In many cases, it’s the abundance of caution on the victim’s side that causes them to initiate their own shutdowns of operations, not the attack itself causing the shutdown. The ransomware probably never hit the parts of the network that were isolated, but a decision was made by the facility operators to limit the blast radius of the attack, or segment off sections of infrastructure to protect it. Those networks may be able to resist the attack, or may have been super-secure. But in the end, it doesn’t matter. The attackers were able to shut down and impact infrastructure outside of the scope of their attack. Defenders need to be aware of this, and start thinking about consequence reduction activities, not only prevention. Organizations that took this mindset prior to their own ransomware attack fare much better than those that didn’t.

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June 04, 2021
Andy Norton
European Cyber Risk Officer
Armis

Fuji will be the 3rd significant organisation in Japan to be impacted by ransomware in recent months. If it does turn out to be REvil group, it will be their first Japanese victim. REvil were the only ransomware group out of the 13 groups that Armis tracked in May to successfully disrupt a Chinese organisation. Ransomware is clearly becoming a global issue. This has been exemplified by the 193 leak notifications tracked by us this past month which affected 35 countries in total, with Russia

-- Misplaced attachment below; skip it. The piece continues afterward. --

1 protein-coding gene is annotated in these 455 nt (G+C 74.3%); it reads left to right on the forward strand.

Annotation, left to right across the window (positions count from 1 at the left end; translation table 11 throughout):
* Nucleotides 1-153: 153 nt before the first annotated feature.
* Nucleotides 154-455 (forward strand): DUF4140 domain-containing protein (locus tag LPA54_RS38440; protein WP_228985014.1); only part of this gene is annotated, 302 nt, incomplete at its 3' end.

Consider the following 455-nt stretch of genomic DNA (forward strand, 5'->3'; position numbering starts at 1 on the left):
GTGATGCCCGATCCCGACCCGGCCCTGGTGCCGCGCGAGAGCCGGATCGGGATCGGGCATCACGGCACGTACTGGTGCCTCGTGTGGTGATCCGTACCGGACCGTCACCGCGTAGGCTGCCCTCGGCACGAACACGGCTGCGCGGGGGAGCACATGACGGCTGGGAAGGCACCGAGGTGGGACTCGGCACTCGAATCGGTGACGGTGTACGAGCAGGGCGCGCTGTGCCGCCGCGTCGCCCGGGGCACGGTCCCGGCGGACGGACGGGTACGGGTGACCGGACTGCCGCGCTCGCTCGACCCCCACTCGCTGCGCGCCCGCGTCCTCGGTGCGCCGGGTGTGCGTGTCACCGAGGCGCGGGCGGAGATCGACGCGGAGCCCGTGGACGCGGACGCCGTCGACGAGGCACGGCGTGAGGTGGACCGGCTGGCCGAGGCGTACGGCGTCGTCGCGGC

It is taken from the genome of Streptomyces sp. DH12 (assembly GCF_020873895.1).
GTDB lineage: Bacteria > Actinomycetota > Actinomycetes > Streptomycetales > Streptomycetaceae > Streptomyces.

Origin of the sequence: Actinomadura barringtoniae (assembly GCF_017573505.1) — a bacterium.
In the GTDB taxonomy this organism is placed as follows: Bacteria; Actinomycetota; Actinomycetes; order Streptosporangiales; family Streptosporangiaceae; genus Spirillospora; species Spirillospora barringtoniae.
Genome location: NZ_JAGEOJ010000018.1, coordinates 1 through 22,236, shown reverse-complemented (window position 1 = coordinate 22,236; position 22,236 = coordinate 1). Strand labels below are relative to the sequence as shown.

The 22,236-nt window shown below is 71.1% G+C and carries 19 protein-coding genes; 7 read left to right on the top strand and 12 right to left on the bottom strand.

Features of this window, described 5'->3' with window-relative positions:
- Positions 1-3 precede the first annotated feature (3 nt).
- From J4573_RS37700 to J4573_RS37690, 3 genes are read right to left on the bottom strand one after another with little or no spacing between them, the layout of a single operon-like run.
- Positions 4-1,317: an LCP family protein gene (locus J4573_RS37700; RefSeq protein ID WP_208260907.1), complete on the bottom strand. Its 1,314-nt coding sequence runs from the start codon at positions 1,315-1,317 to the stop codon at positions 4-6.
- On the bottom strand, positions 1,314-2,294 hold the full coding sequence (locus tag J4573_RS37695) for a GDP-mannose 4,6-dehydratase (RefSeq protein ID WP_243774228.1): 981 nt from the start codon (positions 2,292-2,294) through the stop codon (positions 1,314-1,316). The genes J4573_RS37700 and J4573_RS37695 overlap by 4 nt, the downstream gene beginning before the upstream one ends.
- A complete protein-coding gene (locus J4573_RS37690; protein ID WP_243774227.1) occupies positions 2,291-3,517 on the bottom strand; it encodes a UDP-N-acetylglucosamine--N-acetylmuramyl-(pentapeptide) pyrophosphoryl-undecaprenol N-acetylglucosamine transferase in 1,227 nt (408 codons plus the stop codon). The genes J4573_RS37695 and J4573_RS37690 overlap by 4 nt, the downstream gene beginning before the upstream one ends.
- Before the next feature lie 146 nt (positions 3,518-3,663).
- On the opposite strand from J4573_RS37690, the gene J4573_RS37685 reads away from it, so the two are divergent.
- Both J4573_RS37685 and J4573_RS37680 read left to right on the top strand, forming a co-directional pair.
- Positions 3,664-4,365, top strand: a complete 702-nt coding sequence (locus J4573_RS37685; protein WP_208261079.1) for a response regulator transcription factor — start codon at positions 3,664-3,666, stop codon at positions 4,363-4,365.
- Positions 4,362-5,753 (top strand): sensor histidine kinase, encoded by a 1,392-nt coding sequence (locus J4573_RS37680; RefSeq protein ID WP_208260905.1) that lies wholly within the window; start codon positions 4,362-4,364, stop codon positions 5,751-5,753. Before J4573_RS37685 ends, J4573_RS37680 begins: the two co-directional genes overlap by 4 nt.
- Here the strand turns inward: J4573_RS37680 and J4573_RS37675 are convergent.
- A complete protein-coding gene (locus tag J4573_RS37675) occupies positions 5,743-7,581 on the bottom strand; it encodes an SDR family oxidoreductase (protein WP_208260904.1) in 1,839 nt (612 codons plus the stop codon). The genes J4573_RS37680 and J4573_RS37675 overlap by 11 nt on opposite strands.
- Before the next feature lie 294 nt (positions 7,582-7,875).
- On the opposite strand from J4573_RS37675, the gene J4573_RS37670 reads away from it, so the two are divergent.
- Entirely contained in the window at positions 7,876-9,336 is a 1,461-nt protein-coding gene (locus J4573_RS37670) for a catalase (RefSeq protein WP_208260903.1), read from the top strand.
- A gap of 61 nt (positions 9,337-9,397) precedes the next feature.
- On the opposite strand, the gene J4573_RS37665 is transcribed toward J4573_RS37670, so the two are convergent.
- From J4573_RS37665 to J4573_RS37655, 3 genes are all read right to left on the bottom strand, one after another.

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Fuji will be the 3rd significant organisation in Japan to be impacted by ransomware in recent months. If it does turn out to be REvil group, it will be their first Japanese victim. REvil were the only ransomware group out of the 13 groups that Armis tracked in May to successfully disrupt a Chinese organisation. Ransomware is clearly becoming a global issue. This has been exemplified by the 193 leak notifications tracked by us this past month which affected 35 countries in total, with Russia being notable by its absence.

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June 04, 2021
Niamh Muldoon
Senior Director of Trust and Security EMEA
OneLogin

In 2020, ransomware attacks broke records for the sheer number of attacks and their damaging consequences, and it looks like it’s going to be another record-breaking year. In the past few weeks alone we have seen one of the worst ransomware attacks in history with the Colonial pipeline attack, followed by a spate of other serious attacks on both the private and public sectors. It seems that nobody is safe, so it is important for organisations of all sizes to prepare and protect themselves

.....Read More

In 2020, ransomware attacks broke records for the sheer number of attacks and their damaging consequences, and it looks like it’s going to be another record-breaking year. In the past few weeks alone we have seen one of the worst ransomware attacks in history with the Colonial pipeline attack, followed by a spate of other serious attacks on both the private and public sectors. It seems that nobody is safe, so it is important for organisations of all sizes to prepare and protect themselves from the threat.  

 

If this is found to be a ransomware attack it would be advised that Fujifilm refrain from paying a ransom, as although this seems like the obvious decision to make, there are other factors that to consider. It would be advised that when making their decision Fujifilm should start by analysing the three factors associated with the attack - the means, the motive, and opportunity. This can be accompanied by industry, economic and market conditions. Factoring three or four variables into this decision can help make an informed decision on the possible impact to the organisation.

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June 04, 2021
Mike Brown
CEO
Talion